Sick Building Syndrome (simply known as SBS) is a condition in which building occupants become afflicted with adverse health conditions due to poor ventilation in a facility, generally the building in which a person works. The potential for the occurrence of SBS is inherent in any type of facility, from commercial office buildings to hospitals to manufacturing plants. Learn about the cause, effect, solutions, and preventative methods to avoid and mitigate Sick Building Syndrome.

History of SBS

While the term “Sick Building Syndrome” was not coined until 1986 by the World Health Organization, the phenomenon became a recognized concern in the United States after the 1973 oil embargo. At the time, businesses were looking to use building space more efficiently to use less energy. According to knowledge gathered by the EPA (Environmental Protection Agency), ventilation standards prior to the oil embargo were approximately 15 cfm (cubic feet per minute) per building occupant. It was then reduced to 5cfm per building occupant in the 70s, resulting in spikes of SBS in high occupancy facilities. Research since then provides a better picture of how indoor air quality (also known as IAQ) impacts individual health. The Consumer Product Safety Commission’s guide to indoor air quality notes that up to 30% of remodeled or new commercial buildings may have poor indoor air quality. Understanding the cause and effect of SBS can help facility managers maintain ventilation quality and therefore occupant safety. (Learn more about how great facility engineering impacts air quality on our blog.)

Cause and Effect

Air pollutants can come from both inside and outside a facility. According to Healthline, potential contamination causes can include mold, tobacco smoke, ozone from printers, and many other harmful substances found in everyday items. While these pollutants are not harmful in small doses, a concentrated, regular amount of exposure without proper ventilation can cause symptoms of SBS. This can include headaches, dizziness, difficulty breathing, nausea, fever, chills, and other allergy-like symptoms. Although SBS is characterized as a short-term condition, individuals who experience prolonged exposure can develop permanent asthma, per the National Library of Medicine.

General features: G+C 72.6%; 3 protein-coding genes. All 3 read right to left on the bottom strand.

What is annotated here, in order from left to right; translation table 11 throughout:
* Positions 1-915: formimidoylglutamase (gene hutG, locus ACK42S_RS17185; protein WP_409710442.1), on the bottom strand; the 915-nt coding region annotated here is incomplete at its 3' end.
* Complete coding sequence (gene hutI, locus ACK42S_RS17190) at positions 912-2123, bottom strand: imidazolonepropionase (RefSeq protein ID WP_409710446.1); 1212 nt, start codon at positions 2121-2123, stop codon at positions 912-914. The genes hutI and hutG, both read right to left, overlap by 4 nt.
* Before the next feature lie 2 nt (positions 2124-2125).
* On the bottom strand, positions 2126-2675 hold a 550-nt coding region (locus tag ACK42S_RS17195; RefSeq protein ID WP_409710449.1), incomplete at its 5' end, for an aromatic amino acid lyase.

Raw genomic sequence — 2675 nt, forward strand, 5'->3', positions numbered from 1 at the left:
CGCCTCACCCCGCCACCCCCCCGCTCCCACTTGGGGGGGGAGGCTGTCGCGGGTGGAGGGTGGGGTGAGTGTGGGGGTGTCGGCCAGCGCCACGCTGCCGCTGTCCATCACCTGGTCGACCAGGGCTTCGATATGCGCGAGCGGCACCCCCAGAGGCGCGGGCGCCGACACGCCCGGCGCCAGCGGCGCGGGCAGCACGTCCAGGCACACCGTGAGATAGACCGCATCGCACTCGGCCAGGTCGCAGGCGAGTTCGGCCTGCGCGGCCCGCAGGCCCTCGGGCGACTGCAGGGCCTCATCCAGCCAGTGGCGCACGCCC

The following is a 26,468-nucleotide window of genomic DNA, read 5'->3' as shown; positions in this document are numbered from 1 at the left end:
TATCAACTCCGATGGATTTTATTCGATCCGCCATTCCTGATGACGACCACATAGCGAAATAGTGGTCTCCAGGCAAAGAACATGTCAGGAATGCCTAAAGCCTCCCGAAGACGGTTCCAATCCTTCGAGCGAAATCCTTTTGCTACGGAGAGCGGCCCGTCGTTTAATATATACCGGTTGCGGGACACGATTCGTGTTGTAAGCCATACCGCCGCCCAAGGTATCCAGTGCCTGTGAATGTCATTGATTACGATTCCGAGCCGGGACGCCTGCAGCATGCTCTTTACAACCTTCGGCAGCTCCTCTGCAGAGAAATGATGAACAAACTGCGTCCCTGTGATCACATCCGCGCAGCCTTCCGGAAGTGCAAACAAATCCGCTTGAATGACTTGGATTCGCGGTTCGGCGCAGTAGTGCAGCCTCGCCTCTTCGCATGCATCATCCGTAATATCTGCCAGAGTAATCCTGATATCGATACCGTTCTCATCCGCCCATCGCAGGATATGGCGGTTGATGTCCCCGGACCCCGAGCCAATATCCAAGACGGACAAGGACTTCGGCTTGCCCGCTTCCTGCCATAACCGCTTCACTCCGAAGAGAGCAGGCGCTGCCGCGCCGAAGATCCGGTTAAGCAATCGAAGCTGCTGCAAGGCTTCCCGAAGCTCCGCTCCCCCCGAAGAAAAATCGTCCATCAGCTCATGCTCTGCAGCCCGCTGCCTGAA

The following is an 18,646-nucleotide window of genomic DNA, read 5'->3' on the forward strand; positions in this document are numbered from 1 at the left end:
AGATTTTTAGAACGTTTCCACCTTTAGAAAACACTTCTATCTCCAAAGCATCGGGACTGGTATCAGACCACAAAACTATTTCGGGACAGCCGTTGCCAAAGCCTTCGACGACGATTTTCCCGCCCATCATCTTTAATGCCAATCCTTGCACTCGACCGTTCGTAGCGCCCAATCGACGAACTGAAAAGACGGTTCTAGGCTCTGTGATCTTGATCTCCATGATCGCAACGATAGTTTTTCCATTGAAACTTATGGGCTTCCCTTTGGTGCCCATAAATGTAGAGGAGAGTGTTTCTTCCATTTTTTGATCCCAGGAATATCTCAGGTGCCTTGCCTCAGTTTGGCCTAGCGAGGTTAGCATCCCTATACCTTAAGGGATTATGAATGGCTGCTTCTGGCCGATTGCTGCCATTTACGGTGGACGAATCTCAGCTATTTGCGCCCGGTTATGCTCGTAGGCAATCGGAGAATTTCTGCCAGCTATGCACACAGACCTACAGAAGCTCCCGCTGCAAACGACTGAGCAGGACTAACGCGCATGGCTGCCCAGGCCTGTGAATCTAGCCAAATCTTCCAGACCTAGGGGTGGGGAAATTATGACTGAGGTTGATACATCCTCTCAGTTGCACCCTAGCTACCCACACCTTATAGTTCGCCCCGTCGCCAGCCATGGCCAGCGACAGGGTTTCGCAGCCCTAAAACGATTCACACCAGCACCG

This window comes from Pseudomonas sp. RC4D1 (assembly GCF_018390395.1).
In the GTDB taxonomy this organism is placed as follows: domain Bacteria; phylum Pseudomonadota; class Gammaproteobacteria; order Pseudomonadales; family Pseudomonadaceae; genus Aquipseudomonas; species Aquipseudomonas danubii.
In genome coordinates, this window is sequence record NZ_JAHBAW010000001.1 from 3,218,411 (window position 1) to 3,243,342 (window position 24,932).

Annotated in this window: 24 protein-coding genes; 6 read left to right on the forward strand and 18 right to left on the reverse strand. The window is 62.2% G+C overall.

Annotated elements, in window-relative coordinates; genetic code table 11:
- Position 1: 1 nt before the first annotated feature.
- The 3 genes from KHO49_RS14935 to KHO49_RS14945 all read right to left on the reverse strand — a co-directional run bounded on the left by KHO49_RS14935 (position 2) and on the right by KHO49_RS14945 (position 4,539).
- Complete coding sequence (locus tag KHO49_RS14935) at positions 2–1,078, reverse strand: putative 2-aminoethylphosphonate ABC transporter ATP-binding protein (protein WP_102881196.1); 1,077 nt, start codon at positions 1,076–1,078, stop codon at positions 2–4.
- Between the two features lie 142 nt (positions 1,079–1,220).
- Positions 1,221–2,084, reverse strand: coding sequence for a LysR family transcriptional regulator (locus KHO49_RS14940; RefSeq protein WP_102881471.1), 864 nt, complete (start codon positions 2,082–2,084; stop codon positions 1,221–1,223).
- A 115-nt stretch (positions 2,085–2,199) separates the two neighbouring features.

If building occupants begin exhibiting symptoms of SBS, we recommend that facility managers investigate the potential cause or causes of the symptoms. If a pollutant is coming from inside the building, options to alleviate the issue can include replacing soiled ceiling/floor tiles, instituting indoor smoking regulations (if your state/local government does not already have restrictions in place), and checking the quality of air filters on a regular basis. For outdoor pollutants, regulation can be trickier. Anything from car exhaust to animal droppings can negatively impact IAQ if concentrated and in close enough proximity to doors and windows. Some actionable solutions to fight outdoor air pollution from impacting a facility include regular HVAC equipment maintenance as well as safely storing tools and chemical products used by janitorial and maintenance workers. Cleaning solvents, paint, and other open containers can cause symptoms of SBS if not stored properly.

The good news about SBS is that it is preventable and rectifiable for any kind of building with planning and action. ASHRAE’s Standards for Ventilation and Indoor Air Quality are a great reference for facility owners and managers seeking to address air quality issues. Daily efforts to prevent SBS can include proper lawn care to remove animal waste or switching to cleaning products that contain less harmful chemicals and are odor-free. The most consistent way to mitigate SBS is by servicing a facility with HVAC professionals as well as janitorial staff trained to clean for health. At CCS Facility Services, our engineering and janitorial teams provide an expansive array of services that can help prevent SBS and improve indoor air quality. To learn more about what solutions we offer our customers, visit